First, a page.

When The First 90 Days was first published in 2003, author and Harvard professor Michael Watkins said that “learning about the culture and politics of a new organization” was the most difficult challenge for a manager from the outside assuming an executive position. As Watkins told Martha Lagace, “It’s so easy to fall into pitfalls in these areas and really damage your credibility.” Since that time, the book has become a best seller and a classic that many rely on for advice on navigating transitions.The First 90 Days was first published in 2003, author and Harvard professor Michael Watkins said that “learning about the culture and politics of a new organization” was the most difficult challenge for a manager from the outside assuming an executive position. As Watkins told Martha Lagace, “It’s so easy to fall into pitfalls in these areas and really damage your credibility.” Since that time, the book has become a best‑seller and a classic that many rely on for advice on navigating transitions.
Since landing a new job in a tight economy is challenging enough, you want to get off to the right start. Addressing the issue of getting to know the culture is a good starting point, and perhaps it is one that many executives overlook because they are so absorbed with learning the job that they may inadvertently overlook the people aspect. After all, their new boss is not evaluating the newcomer on how many friends he has gained, he is evaluating him on results.
So how would you go about learning the culture? Perhaps we can take a page from what cultural anthropologists do: observe and reflect. Here are some suggestions.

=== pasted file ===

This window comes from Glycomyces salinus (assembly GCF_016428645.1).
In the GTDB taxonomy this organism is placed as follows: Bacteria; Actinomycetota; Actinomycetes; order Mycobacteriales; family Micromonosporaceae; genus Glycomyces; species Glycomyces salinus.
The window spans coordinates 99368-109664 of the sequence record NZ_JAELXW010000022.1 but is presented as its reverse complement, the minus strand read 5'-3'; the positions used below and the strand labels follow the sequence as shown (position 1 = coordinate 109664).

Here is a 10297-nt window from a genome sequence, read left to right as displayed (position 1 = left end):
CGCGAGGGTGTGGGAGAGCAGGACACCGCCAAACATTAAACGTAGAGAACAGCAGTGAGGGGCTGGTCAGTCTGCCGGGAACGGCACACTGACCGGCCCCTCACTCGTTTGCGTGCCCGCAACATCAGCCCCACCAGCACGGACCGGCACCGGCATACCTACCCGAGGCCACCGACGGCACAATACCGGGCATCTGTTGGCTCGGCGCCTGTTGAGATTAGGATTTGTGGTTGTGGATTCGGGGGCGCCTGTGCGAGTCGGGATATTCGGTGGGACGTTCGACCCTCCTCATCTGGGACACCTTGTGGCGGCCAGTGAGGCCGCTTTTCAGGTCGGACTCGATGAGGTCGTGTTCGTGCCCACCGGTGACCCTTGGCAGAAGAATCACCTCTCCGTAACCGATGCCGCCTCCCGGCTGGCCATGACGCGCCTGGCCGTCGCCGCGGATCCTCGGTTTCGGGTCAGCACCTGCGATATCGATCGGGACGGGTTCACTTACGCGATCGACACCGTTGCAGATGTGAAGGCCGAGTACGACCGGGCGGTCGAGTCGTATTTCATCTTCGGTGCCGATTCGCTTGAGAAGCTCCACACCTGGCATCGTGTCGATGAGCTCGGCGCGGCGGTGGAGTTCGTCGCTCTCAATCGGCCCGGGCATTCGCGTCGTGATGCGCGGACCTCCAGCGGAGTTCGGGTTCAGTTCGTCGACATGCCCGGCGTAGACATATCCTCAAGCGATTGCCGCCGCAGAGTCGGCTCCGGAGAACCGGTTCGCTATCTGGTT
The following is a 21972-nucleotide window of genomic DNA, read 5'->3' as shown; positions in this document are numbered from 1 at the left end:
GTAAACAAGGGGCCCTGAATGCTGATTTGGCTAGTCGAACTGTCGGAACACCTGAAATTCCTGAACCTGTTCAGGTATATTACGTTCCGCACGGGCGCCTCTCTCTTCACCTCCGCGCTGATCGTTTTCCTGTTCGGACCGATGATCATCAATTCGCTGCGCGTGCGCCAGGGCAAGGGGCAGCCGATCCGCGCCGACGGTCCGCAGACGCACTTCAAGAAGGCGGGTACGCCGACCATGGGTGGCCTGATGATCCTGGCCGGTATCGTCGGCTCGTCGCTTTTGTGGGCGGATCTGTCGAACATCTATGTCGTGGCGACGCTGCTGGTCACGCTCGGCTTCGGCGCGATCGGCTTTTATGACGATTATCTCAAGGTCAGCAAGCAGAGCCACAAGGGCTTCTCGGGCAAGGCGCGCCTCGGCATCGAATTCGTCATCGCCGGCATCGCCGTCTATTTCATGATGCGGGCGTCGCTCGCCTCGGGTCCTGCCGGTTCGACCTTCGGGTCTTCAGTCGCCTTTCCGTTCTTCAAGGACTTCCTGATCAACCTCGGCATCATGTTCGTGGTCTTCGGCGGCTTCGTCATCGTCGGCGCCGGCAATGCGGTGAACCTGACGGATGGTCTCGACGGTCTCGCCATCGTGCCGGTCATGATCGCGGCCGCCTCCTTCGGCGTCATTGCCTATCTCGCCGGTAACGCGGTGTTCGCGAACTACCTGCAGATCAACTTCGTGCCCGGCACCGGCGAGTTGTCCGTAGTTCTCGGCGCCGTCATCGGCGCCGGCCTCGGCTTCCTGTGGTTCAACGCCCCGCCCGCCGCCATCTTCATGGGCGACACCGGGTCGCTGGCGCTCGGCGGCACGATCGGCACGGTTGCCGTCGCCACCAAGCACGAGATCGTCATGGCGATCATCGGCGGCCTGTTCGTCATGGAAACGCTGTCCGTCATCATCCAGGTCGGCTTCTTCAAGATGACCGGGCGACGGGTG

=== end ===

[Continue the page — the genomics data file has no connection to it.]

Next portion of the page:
Keep your eyes open. Watch how people interact with each other. Are they open and sharing, or are they closed and hoarding? The first is a sign that people are comfortable; the second is a sign that something is drastically wrong.
Ask questions. If you do not know something, ask. It is a sign of intelligence to ask questions, and as many have remarked, when you are beginning a new job, there is no such thing as a dumb question. The converse may be true; not asking questions demonstrates ignorance, and maybe some arrogance.
Determine consequences. What happens when people do things right? Are they recognized or ignored? And if they screw-up, how are they treated? Like pariahs or as someone who needs a helping hand? It is important to figure these things out if you expect to make your way.
Change is always difficult, but it is especially difficult when you seem to be the only one changing. Working in a new culture thrusts you into a hyper learning mode. Everything is new and different and you are constantly adapting to the here and now.
One piece of advice for this transition, and something that Watkins notes in The First Ninety Days. Do not forget what got you here. Assuming that your new job is an increase in responsibility, you have earned it by demonstrating competency and gaining results in your previous positions. Therefore, you are good at what you do; you may adopt new processes but your core skills of judgment, decision-making and evaluation are sound.
And if perchance this job is a demotion of sort, then recall what mistakes you made. Now you have the chance to do things right and wipe the slate clean. In both instances you need to keep your eyes and ears open. [Keeping a copy of The First Ninety Days handy would not be a bad idea either.]
John Baldoni is an internationally recognized leadership development consultant, executive coach, author, and speaker. In 2010 Top Leadership Gurus named John one of the world’s top 25 leadership experts. John’s newest book is Lead Your Boss: The Subtle Art of Managing Up (Amacom 2009). Readers are welcome to visit John’s website, www.johnbaldoni.com